I just replaced a corroded Raypak heater after 8 yrs service with a Rheem 206a. The unit that was installed has a standard copper heat exchanger and I am very worried about maintaining the proper water chemistry given that I have a salt water pool. My installer did not tell me about the cupro-nickel option and I wonder if that is a mistake. Is it possible to keep this new heater corrosion free? I am confused by the guidelines on the first page of the instructions. Currently my salt is 2700ppm (Hayward recommends 2700-3400) and TDS 4000. I'm confused by TDS. What is meant by maximum allowable salt level is 4500ppm but maximum TDS is 3000ppm. Doesn't TDS include salt, so how can the max TDS be less than the max salt or is this number of dissolved solids in addition to salt ie 4500 + 3000? Also there's mention of a 6000ppm number for salt below the chart. Does this mean that the max allowed level of salt for salt water pools is 6000ppm. Plus another 3000 for TDS?
    Jerry
    30' x 15' ~ 15,000 gallon pool & spa, Diamond Brite, Hayward Aqua Logic PS-4, Turbo Cell T-Cell 15 SWG, EcoStar SP3400VSP pump , Star Clear Plus C17502 filter, Rheem P-M206A-EP-C heater, Caretaker 99 5-port 1.5 inch valve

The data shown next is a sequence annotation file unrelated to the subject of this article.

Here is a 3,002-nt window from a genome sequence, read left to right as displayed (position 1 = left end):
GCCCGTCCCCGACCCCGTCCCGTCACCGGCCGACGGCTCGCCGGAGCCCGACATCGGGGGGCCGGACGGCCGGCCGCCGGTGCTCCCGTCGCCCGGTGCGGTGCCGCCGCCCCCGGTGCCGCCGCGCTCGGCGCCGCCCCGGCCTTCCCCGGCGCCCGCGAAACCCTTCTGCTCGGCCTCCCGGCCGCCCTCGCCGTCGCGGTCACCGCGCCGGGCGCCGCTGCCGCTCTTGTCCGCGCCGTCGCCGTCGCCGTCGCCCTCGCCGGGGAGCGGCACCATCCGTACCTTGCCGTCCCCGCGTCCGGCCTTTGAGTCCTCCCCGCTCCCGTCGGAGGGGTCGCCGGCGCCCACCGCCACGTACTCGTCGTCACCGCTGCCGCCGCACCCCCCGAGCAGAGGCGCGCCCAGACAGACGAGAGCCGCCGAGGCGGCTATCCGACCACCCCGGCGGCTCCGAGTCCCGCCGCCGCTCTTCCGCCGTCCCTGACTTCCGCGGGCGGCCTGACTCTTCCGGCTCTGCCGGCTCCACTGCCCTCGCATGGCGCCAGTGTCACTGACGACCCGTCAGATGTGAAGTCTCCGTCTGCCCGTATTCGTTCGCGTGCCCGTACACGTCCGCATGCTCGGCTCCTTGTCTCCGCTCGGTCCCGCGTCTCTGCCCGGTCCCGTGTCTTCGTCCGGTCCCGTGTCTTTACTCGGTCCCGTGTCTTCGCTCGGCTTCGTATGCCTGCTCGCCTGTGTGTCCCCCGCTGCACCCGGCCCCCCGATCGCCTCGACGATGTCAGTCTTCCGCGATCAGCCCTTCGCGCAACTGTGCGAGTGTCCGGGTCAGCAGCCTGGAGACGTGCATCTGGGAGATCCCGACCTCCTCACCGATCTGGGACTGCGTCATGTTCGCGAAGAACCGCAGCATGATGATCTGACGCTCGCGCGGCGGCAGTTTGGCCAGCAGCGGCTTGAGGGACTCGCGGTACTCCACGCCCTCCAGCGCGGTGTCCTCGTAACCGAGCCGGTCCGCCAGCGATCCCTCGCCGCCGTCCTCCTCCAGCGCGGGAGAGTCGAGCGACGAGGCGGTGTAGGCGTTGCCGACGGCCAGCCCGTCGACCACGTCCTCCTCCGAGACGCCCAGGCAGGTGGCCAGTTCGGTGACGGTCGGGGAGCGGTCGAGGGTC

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    JasonLion's Avatar
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    Re: Rheem/Raypak, TDS, and Maintenance

    Curious, they are spot on for some of the things they say, and way off for others. As they mention, PH is by far the most important thing. Low PH can damage the heater fairly quickly. On the other hand their discussion of TDS and outdoor pools is just dead wrong. TDS is higher in outdoor pools. Evaporation removes only water, leaving the dissolved solids behind. Adding more fill water brings in more dissolved solids, so the TDS level slowly goes up. TDS tends to go up in indoor pools as well, just not as much. Not that that makes much of any difference, as TDS really doesn't matter and certainly does not indicate "the "health" of the water."
    19K gal, vinyl, 1/2 HP WhisperFlo pump, 200 sqft cartridge filter, AutoPilot Digital SWG, Dolphin Dynamic cleaning robot
    Creator of PoolMath and Pool Calculator. Other handy links: Support this site, TF Test Kits, Pool School